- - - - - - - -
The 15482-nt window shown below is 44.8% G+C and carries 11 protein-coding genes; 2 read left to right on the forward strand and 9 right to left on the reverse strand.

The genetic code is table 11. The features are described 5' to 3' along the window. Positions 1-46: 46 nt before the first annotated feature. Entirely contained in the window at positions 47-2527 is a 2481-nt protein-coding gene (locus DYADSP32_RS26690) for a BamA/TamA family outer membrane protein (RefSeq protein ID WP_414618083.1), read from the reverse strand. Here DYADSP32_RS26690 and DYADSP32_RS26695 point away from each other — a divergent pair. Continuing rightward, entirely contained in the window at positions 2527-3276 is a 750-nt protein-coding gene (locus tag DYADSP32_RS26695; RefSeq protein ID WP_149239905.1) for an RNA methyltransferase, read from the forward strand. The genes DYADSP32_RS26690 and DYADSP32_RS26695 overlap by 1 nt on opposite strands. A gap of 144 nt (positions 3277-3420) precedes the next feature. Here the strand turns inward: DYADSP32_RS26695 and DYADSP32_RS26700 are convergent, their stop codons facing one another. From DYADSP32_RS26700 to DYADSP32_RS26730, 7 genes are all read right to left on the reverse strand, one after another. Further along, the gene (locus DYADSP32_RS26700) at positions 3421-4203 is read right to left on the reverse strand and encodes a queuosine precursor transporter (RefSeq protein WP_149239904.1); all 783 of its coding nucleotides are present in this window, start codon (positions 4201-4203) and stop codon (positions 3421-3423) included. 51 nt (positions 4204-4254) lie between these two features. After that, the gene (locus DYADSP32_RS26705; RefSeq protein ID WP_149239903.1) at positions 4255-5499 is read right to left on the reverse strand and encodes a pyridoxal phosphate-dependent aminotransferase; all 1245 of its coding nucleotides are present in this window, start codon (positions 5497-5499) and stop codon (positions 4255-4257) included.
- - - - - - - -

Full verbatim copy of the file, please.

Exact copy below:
The 15482-nt window shown below is 44.8% G+C and carries 11 protein-coding genes; 2 read left to right on the forward strand and 9 right to left on the reverse strand.

The genetic code is table 11. The features are described 5' to 3' along the window. Positions 1-46: 46 nt before the first annotated feature. Entirely contained in the window at positions 47-2527 is a 2481-nt protein-coding gene (locus DYADSP32_RS26690) for a BamA/TamA family outer membrane protein (RefSeq protein ID WP_414618083.1), read from the reverse strand. Here DYADSP32_RS26690 and DYADSP32_RS26695 point away from each other — a divergent pair. Continuing rightward, entirely contained in the window at positions 2527-3276 is a 750-nt protein-coding gene (locus tag DYADSP32_RS26695; RefSeq protein ID WP_149239905.1) for an RNA methyltransferase, read from the forward strand. The genes DYADSP32_RS26690 and DYADSP32_RS26695 overlap by 1 nt on opposite strands. A gap of 144 nt (positions 3277-3420) precedes the next feature. Here the strand turns inward: DYADSP32_RS26695 and DYADSP32_RS26700 are convergent, their stop codons facing one another. From DYADSP32_RS26700 to DYADSP32_RS26730, 7 genes are all read right to left on the reverse strand, one after another. Further along, the gene (locus DYADSP32_RS26700) at positions 3421-4203 is read right to left on the reverse strand and encodes a queuosine precursor transporter (RefSeq protein WP_149239904.1); all 783 of its coding nucleotides are present in this window, start codon (positions 4201-4203) and stop codon (positions 3421-3423) included. 51 nt (positions 4204-4254) lie between these two features. After that, the gene (locus DYADSP32_RS26705; RefSeq protein ID WP_149239903.1) at positions 4255-5499 is read right to left on the reverse strand and encodes a pyridoxal phosphate-dependent aminotransferase; all 1245 of its coding nucleotides are present in this window, start codon (positions 5497-5499) and stop codon (positions 4255-4257) included.